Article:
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Common, household products that could be secretly killing you

While having a clean, well-maintained home is important, common household products can be toxic. Being exposed to such products long term may secretly be taking years off your life. Therefore, knowing which household products to be cautious about is a must.

While having a clean, well-maintained home is important, common household products can be toxic. Being exposed to such products long term may secretly be taking years off your life. Therefore, knowing which household products to be cautious about is a must.

Air Fresheners

Having a fresh-smelling home is often desirable; therefore, many people opt for air fresheners. However, doing so can be problematic for your health, according to 2011 review published in Environmental Health Perspectives. The author of this review points out that scented consumer goods emit toxic volatile organic compounds, and respiratory, neurological, and dermatological problems attributed to scented products like air fresheners have been reported.

Mixed Cleaning Products

Mixing leftover cleaning products together into one bottle may be tempting, but doing so is dangerous. The Centers for Disease Control and Prevention (CDC) says that mixing bleach with ammonia produces toxic fumes. Therefore, keep all cleaning products in their original containers. Regardless of which products you’re using to clean with, make sure your home is well-ventilated when using such products.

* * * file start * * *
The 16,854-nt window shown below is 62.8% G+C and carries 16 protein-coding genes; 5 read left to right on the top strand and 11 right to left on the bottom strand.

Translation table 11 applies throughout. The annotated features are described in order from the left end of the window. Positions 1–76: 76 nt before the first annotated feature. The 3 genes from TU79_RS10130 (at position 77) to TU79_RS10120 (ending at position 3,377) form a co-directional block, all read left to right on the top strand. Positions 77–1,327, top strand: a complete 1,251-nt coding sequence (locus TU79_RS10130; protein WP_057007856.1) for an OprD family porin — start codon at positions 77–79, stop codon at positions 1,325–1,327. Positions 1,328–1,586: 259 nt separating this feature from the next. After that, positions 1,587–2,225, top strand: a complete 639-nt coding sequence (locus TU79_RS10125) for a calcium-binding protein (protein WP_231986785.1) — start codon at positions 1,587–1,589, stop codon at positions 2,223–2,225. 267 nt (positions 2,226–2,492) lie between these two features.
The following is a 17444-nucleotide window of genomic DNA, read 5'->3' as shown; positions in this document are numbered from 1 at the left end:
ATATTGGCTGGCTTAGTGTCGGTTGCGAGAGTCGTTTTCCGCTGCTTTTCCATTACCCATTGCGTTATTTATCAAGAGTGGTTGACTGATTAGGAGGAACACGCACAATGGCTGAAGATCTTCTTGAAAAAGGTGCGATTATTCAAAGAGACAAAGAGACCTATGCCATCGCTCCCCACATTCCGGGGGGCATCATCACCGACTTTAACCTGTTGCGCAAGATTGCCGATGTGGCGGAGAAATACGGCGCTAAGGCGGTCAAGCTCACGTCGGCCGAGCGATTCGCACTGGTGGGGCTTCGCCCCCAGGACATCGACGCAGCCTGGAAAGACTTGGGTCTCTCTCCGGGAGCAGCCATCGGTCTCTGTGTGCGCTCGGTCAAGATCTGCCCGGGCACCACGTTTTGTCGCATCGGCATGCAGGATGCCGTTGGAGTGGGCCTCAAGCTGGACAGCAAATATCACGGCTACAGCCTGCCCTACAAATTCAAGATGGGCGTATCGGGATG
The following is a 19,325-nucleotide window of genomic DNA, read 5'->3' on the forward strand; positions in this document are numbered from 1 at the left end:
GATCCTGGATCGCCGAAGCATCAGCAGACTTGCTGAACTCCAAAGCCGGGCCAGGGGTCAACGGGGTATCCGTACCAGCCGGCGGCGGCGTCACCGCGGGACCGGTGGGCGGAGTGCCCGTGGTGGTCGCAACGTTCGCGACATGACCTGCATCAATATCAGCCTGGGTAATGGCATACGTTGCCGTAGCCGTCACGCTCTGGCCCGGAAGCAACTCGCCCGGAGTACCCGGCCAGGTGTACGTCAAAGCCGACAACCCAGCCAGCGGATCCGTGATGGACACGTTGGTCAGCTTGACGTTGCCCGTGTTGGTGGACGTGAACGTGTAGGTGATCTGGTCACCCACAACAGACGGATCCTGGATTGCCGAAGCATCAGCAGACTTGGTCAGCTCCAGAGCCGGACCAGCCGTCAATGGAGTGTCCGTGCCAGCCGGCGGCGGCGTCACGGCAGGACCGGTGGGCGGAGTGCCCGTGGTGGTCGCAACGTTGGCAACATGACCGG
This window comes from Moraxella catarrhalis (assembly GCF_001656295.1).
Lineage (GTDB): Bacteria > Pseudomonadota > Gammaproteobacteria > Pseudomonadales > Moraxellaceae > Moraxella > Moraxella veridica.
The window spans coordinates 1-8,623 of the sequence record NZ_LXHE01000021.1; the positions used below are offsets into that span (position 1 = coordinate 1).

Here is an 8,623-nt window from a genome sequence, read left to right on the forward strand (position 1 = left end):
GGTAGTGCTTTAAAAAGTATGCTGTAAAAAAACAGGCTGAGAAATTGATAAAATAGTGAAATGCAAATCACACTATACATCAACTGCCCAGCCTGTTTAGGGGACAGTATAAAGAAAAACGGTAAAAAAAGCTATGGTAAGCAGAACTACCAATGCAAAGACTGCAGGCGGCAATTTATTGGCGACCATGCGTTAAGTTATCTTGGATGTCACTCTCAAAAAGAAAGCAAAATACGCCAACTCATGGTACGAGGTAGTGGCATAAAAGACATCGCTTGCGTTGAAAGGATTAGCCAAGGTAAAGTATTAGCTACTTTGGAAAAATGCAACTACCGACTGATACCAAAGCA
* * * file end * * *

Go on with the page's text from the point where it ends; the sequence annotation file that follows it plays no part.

Pesticides

Pesticides do help kill bugs and rodents, but spraying your home and yard with pesticides can be dangerous for you and your family. If you’re spraying pesticides in or around your home, the U.S. Environmental Protection Agency and CDC recommend removing children, toys, food, and pets from treated areas until the pesticide has dried -- and wearing impermeable gloves, a long-sleeved shirt, and long pants while spraying pesticides. Avoid using pesticides near outdoor vegetable gardens.

Lead-Based Paint

While lead exposure may not kill you, it is problematic for your health and causes developmental delays and lower IQs in children. The CDC reports that children under six years old are most at risk for lead poisoning, and if your home was built before 1978 the paint in it likely contains lead. Deterioration of lead-based paint causes lead in house dust that is breathed in by homeowners.

Carbon Monoxide-Producing Appliances

Carbon monoxide is a silent killer, and can cause permanent brain damage. Some common household appliances produce carbon monoxide gas and need to be properly vented during use or used outdoors. According to Mayo Clinic, the following fuel-burning appliances produce carbon monoxide: space heaters, furnaces, cooking ranges, water heaters, fireplaces, charcoal grills, portable generators, and wood burning stoves. Make sure all appliances are properly installed and vented, and equip your home with a carbon monoxide detector to prevent carbon monoxide poisoning.

[Image via Getty]

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